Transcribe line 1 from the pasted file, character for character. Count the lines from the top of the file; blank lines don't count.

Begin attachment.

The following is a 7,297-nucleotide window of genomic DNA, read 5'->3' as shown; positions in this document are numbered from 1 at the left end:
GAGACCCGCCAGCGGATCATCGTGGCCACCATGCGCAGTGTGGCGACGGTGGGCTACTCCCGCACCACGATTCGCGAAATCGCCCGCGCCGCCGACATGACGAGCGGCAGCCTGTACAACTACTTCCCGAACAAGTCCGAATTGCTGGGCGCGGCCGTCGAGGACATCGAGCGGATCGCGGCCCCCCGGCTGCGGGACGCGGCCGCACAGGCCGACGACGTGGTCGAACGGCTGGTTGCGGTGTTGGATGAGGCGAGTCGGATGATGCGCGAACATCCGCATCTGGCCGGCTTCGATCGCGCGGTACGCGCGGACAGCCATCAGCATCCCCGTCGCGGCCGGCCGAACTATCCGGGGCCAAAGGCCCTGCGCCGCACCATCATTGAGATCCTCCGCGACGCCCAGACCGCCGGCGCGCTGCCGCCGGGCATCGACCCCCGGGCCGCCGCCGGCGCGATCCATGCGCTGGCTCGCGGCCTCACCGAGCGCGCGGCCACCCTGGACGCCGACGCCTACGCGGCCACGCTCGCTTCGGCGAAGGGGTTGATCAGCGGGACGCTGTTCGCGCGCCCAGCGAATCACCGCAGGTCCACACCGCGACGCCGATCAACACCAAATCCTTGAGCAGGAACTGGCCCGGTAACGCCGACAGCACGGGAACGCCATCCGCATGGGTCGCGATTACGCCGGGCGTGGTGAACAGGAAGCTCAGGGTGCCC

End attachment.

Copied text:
The following is a 7,297-nucleotide window of genomic DNA, read 5'->3' as shown; positions in this document are numbered from 1 at the left end: